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Microsoft Government The Courts News

Vista Capable Lawsuit Loses Class-Action Status 172

Posted by CmdrTaco
from the this-means-what-exactly-now dept.
nandemoari writes "The long-running 'Vista Capable' lawsuit challenging Microsoft's marketing of PCs capable of running only the most basic version of the Windows Vista operating system has reportedly lost its class-action status. Federal judge Marsha Pechman decertified the class-action lawsuit, saying that plaintiffs had failed to show that consumers paid more for PCs with the 'Vista Capable' label than they would have otherwise."
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Vista Capable Lawsuit Loses Class-Action Status

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  • Whats the point? (Score:2, Interesting)

    by revisionz (82265) on Monday February 23, 2009 @11:34AM (#26958441)

    I was part of one of the previous class action suits. After years of waiting all I got was a coupon for a $15 discount on windows or office.

  • by drinkypoo (153816) <martin.espinoza@gmail.com> on Monday February 23, 2009 @12:09PM (#26958863) Homepage Journal

    The complaint in the court of public opinion is that when Vista is marketed they talk about all the great shit it does on the highest end hardware and make it seem like you get that stuff if you get Vista. Lots of machines were sold as "Vista Capable" that couldn't do a bunch of that shit and on which Vista ran like a squashed turd (arguably it ran like that on anything without a special disk AND a special USB stick AND at least 4GB of memory until SP1 and now it's only a round turd so it can at least roll, in Windows 7 they made it into a sphere and it can roll in any direction) and people are upset that they fell for the marketing hype and now they want some free money. They can still run the same Vista-requiring programs, and the programs themselves have requirements on the box, which haven't changed. If there's no Vista requirements on the box, then perhaps you need to contact your vendor, and it's not Microsoft's fault.

    Obviously I have my own opinion about this lawsuit. On one hand, as a marketing tactic it's kind of sleazy. On the other hand, the OEMs begged and pleaded with Microsoft to allow them to put the "Vista Ready" sticker on machines which don't support the full Vista "experience" (choke) and they eventually gave in; The OEMs deserve at least as much blame as the evil empire. On the gripping hand, the specifications of the machines and the requirements for Aero were made available to customers before purchase, and no fraudulent claims were made. Caveat Emptor, motherfuckers! Read the fucking specifications. Just because an operating system will run on your hardware, it doesn't mean you have access to all its features, and it never has. Windows Movie Maker might let you capture video, but if you don't have any video capture hardware, you probably can't use that feature.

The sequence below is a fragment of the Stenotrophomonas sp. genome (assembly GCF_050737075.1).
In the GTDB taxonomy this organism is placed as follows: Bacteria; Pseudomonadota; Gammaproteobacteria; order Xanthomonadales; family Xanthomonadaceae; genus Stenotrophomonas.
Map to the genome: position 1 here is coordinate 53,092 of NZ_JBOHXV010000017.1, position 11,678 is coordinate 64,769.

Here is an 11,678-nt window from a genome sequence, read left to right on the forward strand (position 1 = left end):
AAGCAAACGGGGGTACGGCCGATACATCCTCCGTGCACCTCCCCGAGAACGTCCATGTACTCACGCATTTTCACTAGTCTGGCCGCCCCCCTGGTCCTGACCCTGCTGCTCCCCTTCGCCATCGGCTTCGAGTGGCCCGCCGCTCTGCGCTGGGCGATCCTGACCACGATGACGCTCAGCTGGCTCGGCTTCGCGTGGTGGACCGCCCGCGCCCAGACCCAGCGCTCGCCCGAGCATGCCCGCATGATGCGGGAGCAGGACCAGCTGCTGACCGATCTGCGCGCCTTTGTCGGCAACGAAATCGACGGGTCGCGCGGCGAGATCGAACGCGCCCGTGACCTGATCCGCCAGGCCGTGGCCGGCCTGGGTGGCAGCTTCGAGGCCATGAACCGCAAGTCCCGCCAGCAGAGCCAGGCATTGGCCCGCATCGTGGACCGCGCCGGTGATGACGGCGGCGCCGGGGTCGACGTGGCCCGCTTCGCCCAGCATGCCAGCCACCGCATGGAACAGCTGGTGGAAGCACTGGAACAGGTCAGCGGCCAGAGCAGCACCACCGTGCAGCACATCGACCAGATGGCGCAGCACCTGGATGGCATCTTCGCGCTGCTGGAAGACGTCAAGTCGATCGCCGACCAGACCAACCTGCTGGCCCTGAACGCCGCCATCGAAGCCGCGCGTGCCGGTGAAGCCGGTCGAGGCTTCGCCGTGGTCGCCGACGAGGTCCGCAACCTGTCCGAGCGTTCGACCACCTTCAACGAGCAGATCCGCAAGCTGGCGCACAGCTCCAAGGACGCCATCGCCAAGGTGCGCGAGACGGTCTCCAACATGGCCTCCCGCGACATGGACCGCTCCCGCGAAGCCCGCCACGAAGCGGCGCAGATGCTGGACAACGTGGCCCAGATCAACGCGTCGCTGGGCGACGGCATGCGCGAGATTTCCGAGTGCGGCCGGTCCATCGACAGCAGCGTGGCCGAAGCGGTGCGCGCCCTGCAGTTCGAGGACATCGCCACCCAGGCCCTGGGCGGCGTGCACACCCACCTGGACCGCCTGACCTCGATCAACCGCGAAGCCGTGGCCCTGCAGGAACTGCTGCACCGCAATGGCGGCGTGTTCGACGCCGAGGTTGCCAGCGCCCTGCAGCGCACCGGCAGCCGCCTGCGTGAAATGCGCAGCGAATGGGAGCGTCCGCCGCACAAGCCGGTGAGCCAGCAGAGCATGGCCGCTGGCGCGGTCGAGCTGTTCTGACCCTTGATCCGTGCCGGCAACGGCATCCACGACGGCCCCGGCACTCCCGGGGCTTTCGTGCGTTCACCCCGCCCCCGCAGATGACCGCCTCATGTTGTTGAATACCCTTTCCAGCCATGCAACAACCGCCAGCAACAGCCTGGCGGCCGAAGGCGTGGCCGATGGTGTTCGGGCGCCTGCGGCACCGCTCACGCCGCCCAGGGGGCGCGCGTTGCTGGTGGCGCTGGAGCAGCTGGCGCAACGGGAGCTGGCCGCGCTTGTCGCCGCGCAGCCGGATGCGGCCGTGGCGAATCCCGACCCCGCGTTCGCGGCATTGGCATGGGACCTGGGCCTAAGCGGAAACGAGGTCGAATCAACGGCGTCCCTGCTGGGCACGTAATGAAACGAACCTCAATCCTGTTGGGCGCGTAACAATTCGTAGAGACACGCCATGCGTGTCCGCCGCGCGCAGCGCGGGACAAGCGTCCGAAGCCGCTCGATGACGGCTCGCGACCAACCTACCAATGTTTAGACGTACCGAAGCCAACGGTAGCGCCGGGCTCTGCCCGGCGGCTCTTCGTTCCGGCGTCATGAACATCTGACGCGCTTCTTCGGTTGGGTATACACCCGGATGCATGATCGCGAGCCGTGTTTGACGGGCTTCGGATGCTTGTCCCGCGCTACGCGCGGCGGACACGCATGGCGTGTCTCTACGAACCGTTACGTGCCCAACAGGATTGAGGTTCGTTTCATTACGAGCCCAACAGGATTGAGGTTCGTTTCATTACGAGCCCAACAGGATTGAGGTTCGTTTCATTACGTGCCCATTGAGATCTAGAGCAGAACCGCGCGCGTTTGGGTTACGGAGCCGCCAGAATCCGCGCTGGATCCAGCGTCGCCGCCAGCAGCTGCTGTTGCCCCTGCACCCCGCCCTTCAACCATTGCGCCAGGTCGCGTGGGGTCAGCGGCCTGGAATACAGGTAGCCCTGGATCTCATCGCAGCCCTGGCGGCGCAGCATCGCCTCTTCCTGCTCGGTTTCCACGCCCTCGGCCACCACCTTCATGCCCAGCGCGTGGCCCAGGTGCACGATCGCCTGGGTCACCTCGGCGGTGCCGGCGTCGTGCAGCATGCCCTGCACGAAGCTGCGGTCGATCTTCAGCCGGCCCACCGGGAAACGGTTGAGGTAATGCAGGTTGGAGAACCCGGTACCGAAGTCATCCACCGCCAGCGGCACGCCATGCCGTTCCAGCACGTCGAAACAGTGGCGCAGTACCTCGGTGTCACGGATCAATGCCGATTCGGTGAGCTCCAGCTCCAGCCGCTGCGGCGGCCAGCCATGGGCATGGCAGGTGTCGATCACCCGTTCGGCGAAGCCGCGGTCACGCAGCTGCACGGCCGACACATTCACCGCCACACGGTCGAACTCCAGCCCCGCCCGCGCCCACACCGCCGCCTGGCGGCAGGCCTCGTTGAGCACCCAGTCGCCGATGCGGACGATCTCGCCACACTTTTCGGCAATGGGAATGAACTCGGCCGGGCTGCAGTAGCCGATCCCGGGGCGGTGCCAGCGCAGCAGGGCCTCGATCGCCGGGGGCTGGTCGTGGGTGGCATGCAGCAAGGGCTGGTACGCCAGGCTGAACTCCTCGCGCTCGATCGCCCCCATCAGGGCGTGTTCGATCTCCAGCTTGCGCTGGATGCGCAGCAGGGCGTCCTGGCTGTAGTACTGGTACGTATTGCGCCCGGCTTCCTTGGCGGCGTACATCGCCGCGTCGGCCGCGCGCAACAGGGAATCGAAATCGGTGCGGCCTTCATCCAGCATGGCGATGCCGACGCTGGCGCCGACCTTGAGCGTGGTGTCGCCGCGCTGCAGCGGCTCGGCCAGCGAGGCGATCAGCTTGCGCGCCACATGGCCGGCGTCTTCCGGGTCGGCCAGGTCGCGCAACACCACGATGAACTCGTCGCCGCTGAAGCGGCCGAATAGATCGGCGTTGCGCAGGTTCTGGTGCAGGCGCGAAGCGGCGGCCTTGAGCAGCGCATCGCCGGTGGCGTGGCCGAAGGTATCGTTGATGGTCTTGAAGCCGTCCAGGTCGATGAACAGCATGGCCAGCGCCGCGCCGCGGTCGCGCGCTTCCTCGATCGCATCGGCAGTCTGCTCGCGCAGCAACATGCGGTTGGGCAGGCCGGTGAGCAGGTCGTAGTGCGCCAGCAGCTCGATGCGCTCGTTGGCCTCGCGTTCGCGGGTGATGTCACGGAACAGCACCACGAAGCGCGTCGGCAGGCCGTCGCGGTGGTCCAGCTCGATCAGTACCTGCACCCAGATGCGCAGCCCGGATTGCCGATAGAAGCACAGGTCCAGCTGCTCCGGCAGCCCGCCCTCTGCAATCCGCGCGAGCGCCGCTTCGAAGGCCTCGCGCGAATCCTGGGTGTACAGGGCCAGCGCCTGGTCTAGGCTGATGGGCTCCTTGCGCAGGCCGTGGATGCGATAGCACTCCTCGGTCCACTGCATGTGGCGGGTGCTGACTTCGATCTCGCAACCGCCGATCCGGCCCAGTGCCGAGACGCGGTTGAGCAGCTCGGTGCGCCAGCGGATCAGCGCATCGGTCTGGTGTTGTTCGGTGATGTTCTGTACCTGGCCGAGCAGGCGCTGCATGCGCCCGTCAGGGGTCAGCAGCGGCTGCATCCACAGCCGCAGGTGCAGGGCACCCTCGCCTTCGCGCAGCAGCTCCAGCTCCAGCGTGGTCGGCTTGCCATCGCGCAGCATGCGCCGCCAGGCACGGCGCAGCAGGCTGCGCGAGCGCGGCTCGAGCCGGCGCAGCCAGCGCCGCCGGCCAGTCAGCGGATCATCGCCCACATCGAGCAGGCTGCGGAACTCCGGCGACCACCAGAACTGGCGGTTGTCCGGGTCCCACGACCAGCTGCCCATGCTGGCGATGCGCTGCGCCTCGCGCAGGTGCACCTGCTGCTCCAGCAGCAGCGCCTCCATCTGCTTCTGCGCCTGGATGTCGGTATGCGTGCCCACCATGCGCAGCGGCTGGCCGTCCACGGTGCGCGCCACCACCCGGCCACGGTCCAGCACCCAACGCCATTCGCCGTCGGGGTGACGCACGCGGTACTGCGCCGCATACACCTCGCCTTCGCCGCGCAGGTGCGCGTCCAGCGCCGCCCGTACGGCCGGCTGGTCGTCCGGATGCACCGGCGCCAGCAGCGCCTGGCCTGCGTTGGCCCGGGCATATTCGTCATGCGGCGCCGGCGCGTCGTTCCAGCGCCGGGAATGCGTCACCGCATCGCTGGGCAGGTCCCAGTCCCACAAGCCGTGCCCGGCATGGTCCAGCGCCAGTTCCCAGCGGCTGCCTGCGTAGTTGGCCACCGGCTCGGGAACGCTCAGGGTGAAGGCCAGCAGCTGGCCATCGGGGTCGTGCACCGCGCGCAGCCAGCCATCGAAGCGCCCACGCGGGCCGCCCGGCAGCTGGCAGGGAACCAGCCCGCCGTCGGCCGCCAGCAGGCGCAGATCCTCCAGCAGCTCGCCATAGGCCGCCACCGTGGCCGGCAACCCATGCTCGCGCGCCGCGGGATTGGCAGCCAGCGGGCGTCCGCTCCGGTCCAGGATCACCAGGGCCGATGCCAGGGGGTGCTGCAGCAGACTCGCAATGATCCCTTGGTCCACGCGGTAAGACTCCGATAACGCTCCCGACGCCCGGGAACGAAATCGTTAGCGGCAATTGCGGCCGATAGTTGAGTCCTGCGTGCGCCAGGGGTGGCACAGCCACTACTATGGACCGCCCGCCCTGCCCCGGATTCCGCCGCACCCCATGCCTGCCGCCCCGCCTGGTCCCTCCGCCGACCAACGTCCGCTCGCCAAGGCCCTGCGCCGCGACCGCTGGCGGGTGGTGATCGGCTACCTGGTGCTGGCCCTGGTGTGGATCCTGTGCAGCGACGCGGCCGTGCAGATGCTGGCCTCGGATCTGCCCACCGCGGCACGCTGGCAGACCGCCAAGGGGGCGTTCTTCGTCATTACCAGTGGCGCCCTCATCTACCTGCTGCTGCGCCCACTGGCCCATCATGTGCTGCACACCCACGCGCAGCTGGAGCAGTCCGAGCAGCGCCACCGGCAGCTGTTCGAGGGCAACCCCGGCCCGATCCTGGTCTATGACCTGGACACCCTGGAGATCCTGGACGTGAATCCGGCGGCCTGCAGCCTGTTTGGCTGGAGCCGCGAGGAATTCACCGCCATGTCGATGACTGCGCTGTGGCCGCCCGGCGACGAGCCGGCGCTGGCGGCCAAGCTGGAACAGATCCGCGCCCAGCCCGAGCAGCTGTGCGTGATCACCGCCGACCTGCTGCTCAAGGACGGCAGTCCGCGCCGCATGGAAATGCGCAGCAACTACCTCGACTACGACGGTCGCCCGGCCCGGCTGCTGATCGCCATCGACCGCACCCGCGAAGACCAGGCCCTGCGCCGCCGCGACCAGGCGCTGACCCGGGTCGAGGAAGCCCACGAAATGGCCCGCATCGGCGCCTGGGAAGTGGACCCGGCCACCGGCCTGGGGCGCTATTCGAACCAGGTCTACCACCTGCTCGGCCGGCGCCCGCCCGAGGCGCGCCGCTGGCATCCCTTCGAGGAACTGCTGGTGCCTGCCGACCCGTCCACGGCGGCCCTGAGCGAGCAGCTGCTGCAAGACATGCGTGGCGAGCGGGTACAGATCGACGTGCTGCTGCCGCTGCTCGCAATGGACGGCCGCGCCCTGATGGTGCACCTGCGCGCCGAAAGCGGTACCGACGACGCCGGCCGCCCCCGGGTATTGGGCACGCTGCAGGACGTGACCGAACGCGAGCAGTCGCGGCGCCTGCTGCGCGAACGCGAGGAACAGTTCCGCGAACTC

People too stupid to read computer specifications and compare them to the required specifications should be given an Etch-a-Sketch and if they complain about its limitations, give them a fucking Speak and Spell. That ought to keep them busy for a while. I don't even expect them to understand what they're reading. Why do we expect a commercial to provide us with a full education on a product? The vendor in this case made available more than enough information for you to figure out whether you'd get the experience you were looking for out of given hardware. You might have to actually visit their site to gain an education though, and I could understand how all that clicking and reading could be too much for the average bozo to comprehend.

  • by idontgno (624372) on Monday February 23, 2009 @01:51PM (#26960145) Journal

    The only sane explanation was that some marketer figured out they'd sell more of them with that extra claim.

    Sort of. "Sell more of them" actually meant "Sell any of them, to corporate and organizational customers with brainless hard-and-fast Y2K compliance requirements."

    Yes, I am a Y2K remediation survivor. I saw many companies, and many government agencies, implement no-exceptions, no-tailoring, mandatory, 100% applicable standards that looked like: "Any computer acquisition (hardware, software, or services) procured by purchase or lease must be certified Y2K compliant."

    Is network cabling computer hardware? Yes? Then it has to be Y2K compliant.

    Thankfully, that's easy to prove. Just point out the Y2K compliance certification from the manufacturer, and the "Y2K Compliant" sticker on the packaging.

    What, no sticker? We can't buy that. Find it from a vendor which did put a sticker on their packaging.

    And you, Mr. Computer Cable Marketer, lose a sale. Or lots of sales.

    This is a bureaucratic response to a bureaucratic requirement. I hope you didn't lose much sleep or sanity over it.

  • Re:Monitors (Score:3, Interesting)

    by SanityInAnarchy (655584) <ninja@slaphack.com> on Monday February 23, 2009 @02:40PM (#26960801) Journal

    I'm confused -- I had assumed it was the other way around.

    That is, I'd assumed that hardware vendors would want their hardware to be known as compatible, thus resulting in higher sales. And that to obtain such status, they would have to follow Microsoft's standards -- implying that if anything, they'd be paying Microsoft for the privilege, not the other way around.

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